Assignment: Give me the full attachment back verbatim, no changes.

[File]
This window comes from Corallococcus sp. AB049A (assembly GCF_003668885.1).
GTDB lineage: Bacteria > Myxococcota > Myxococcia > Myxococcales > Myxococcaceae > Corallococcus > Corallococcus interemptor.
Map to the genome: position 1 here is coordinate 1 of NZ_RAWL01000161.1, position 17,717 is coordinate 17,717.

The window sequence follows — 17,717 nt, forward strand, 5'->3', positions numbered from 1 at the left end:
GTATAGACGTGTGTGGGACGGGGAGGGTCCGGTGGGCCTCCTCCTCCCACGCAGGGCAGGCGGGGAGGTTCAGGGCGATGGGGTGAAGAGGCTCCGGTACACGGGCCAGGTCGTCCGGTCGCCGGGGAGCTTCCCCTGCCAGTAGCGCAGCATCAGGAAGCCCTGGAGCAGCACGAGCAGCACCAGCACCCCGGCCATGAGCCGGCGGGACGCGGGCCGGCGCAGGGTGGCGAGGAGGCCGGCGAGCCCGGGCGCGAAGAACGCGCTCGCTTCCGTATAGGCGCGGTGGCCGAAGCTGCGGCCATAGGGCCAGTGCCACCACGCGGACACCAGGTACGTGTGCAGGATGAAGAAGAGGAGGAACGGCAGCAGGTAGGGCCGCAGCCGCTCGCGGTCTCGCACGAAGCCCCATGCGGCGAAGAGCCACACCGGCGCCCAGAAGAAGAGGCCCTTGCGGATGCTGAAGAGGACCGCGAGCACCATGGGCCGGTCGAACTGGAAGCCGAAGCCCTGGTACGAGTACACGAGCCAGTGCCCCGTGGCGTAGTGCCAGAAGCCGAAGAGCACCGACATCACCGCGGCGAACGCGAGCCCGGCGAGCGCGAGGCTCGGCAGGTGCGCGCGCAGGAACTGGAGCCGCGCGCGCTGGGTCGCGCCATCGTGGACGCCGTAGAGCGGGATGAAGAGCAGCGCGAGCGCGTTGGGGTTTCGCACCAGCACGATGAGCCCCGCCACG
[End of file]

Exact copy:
This window comes from Corallococcus sp. AB049A (assembly GCF_003668885.1).
GTDB lineage: Bacteria > Myxococcota > Myxococcia > Myxococcales > Myxococcaceae > Corallococcus > Corallococcus interemptor.
Map to the genome: position 1 here is coordinate 1 of NZ_RAWL01000161.1, position 17,717 is coordinate 17,717.

The window sequence follows — 17,717 nt, forward strand, 5'->3', positions numbered from 1 at the left end:
GTATAGACGTGTGTGGGACGGGGAGGGTCCGGTGGGCCTCCTCCTCCCACGCAGGGCAGGCGGGGAGGTTCAGGGCGATGGGGTGAAGAGGCTCCGGTACACGGGCCAGGTCGTCCGGTCGCCGGGGAGCTTCCCCTGCCAGTAGCGCAGCATCAGGAAGCCCTGGAGCAGCACGAGCAGCACCAGCACCCCGGCCATGAGCCGGCGGGACGCGGGCCGGCGCAGGGTGGCGAGGAGGCCGGCGAGCCCGGGCGCGAAGAACGCGCTCGCTTCCGTATAGGCGCGGTGGCCGAAGCTGCGGCCATAGGGCCAGTGCCACCACGCGGACACCAGGTACGTGTGCAGGATGAAGAAGAGGAGGAACGGCAGCAGGTAGGGCCGCAGCCGCTCGCGGTCTCGCACGAAGCCCCATGCGGCGAAGAGCCACACCGGCGCCCAGAAGAAGAGGCCCTTGCGGATGCTGAAGAGGACCGCGAGCACCATGGGCCGGTCGAACTGGAAGCCGAAGCCCTGGTACGAGTACACGAGCCAGTGCCCCGTGGCGTAGTGCCAGAAGCCGAAGAGCACCGACATCACCGCGGCGAACGCGAGCCCGGCGAGCGCGAGGCTCGGCAGGTGCGCGCGCAGGAACTGGAGCCGCGCGCGCTGGGTCGCGCCATCGTGGACGCCGTAGAGCGGGATGAAGAGCAGCGCGAGCGCGTTGGGGTTTCGCACCAGCACGATGAGCCCCGCCACG